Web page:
• get — /get/ verb past tense got, past participle got especially BrE gotten especially AmE present participle getting RECEIVE/OBTAIN 1 RECEIVE (transitive not in passive) to be given or receive something: Sharon always seems to get loads of mail. | Why… …   Longman dictionary of contemporary English

  • get*/*/*/ — [get] (past tense got [gɒt] ; past participle got) verb 1) [T] to obtain, receive, or be given something Ross s father got a new job.[/ex] Did you get tickets for the game?[/ex] You get ten points for each correct answer.[/ex] Young players will… …   Dictionary for writing and speaking English

  • get — [get] verb got PASTTENSE [gɒt ǁ gɑːt] got PASTPART gotten PASTPART [ˈgɒtn ǁ ˈgɑːtn] getting PRESPART 1 …   Financial and business terms

  • get — [get; ] also, although it is considered nonstandard by some [, git] vt. GOT, gotten, getting: see usage note at GOTTEN got, got [ME geten < ON geta, to get, beget, akin to OE gietan (see BEGET, FORGET), Ger gessen in vergessen, forget < IE… …   English World dictionary

  • Get — (g[e^]t), v. i. 1. To make acquisition; to gain; to profit; to receive accessions; to be increased. [1913 Webster] We mourn, France smiles; we lose, they daily get. Shak. [1913 Webster] 2. To arrive at, or bring one s self into, a state,… …   The Collaborative International Dictionary of English

  • get — ► VERB (getting; past got; past part. got, N. Amer. or archaic gotten) 1) come to have or hold; receive. 2) succeed in attaining, achieving, or experiencing; obtain. 3) experience, suffer, or be afflicted with. 4) move in order to pic …   English terms dictionary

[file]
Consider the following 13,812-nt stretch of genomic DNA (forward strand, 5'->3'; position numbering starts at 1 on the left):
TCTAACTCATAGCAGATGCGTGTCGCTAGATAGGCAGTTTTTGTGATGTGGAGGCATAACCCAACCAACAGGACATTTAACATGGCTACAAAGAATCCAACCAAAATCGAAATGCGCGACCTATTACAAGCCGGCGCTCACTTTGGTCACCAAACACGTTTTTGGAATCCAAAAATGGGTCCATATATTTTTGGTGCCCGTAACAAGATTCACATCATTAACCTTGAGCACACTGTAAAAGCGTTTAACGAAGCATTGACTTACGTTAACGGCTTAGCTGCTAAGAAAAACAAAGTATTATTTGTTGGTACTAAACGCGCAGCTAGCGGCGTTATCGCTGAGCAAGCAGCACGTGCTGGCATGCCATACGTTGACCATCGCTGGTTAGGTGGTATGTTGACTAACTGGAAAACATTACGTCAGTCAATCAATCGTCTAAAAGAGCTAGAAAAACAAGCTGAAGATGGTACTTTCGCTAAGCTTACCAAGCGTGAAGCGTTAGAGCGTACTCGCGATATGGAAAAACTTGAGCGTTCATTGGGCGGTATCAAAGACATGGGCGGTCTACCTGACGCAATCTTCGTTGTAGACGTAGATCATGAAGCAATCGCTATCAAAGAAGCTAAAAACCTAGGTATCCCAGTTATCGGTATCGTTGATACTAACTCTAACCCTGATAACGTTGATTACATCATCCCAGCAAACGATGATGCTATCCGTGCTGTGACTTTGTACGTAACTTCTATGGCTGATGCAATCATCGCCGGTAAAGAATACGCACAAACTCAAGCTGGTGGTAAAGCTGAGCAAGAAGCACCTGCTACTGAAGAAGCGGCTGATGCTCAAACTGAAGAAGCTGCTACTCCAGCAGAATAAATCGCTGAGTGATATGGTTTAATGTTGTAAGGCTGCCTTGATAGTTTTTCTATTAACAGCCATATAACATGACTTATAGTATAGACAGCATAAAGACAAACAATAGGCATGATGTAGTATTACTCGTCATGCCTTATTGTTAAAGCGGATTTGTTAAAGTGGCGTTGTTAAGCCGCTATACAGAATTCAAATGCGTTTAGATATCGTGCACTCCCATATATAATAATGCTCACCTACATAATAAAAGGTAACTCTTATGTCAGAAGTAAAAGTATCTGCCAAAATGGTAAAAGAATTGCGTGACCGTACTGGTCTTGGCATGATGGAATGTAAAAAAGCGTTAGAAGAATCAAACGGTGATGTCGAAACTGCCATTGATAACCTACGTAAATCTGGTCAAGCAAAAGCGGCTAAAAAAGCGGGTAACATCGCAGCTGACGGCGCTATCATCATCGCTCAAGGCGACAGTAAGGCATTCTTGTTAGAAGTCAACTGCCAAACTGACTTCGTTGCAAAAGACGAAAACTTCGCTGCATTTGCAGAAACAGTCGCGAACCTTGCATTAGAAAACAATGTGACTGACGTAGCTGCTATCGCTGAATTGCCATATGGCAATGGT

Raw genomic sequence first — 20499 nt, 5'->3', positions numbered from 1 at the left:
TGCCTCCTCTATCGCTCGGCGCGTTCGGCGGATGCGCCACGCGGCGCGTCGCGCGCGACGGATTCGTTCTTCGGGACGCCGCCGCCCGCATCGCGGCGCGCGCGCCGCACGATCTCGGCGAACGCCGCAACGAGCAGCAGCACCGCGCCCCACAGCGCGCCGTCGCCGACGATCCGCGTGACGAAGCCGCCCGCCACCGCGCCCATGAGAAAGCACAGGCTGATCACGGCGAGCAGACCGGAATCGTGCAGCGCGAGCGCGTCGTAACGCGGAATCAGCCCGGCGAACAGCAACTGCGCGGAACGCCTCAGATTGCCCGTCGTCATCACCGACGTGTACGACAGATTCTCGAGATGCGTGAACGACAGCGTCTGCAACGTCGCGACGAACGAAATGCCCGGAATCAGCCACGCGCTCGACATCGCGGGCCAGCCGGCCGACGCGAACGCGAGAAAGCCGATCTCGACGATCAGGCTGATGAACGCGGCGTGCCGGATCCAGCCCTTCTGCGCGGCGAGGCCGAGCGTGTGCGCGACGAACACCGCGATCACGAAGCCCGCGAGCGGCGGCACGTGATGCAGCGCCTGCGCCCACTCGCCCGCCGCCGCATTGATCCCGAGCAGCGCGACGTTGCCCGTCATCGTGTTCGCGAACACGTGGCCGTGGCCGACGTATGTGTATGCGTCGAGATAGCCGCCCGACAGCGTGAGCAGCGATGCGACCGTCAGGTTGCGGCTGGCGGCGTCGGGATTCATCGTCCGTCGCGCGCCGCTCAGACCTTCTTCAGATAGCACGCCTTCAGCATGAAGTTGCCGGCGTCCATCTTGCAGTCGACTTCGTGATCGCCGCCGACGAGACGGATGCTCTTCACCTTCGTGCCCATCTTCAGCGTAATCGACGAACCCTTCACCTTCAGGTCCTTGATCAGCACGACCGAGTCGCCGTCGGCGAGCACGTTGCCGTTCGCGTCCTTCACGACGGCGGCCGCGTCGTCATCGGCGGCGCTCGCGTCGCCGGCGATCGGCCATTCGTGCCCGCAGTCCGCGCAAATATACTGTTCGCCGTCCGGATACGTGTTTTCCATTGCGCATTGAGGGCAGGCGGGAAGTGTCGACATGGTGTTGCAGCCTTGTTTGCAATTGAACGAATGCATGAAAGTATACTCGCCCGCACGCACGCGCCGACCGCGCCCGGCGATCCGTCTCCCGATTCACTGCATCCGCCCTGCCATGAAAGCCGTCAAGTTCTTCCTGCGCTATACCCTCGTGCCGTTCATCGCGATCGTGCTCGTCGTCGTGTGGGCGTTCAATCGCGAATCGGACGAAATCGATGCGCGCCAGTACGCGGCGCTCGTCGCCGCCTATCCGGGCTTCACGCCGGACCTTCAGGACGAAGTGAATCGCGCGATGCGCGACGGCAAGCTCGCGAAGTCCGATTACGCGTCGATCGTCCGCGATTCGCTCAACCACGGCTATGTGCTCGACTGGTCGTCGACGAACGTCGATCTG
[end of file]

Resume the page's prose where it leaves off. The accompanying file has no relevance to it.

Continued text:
• get — 1. range of use. Get is one of the most frequently used and most productive words in English. Often it has virtually no meaning in itself and draws its meaning almost entirely from its context, especially in idiomatic uses such as get to bed, get …   Modern English usage

  • Get — (g[e^]t), v. t. [imp. {Got} (g[o^]t) (Obs. {Gat} (g[a^]t)); p. p. {Got} (Obsolescent {Gotten} (g[o^]t t n)); p. pr. & vb. n. {Getting}.] [OE. geten, AS. gitan, gietan (in comp.); akin to Icel. geta, Goth. bigitan to find, L. prehendere to seize,… …   The Collaborative International Dictionary of English

  • get — [v1] come into possession of; achieve access, accomplish, acquire, annex, attain, bag*, bring, bring in, build up, buy into, buy off, buy out, capture, cash in on*, chalk up*, clean up*, clear, come by, compass, cop*, draw, earn, educe, effect,… …   New thesaurus

  • Get Up — can refer to:*GetUp!, the Australian political campaigning organisation *Get up!, a film directed by Kazuyuki Izutsu *GET UP, the graduate employee unionizing campaign at the University of Pennsylvania. Music *Get Up (Ciara song), a song by Ciara …   Wikipedia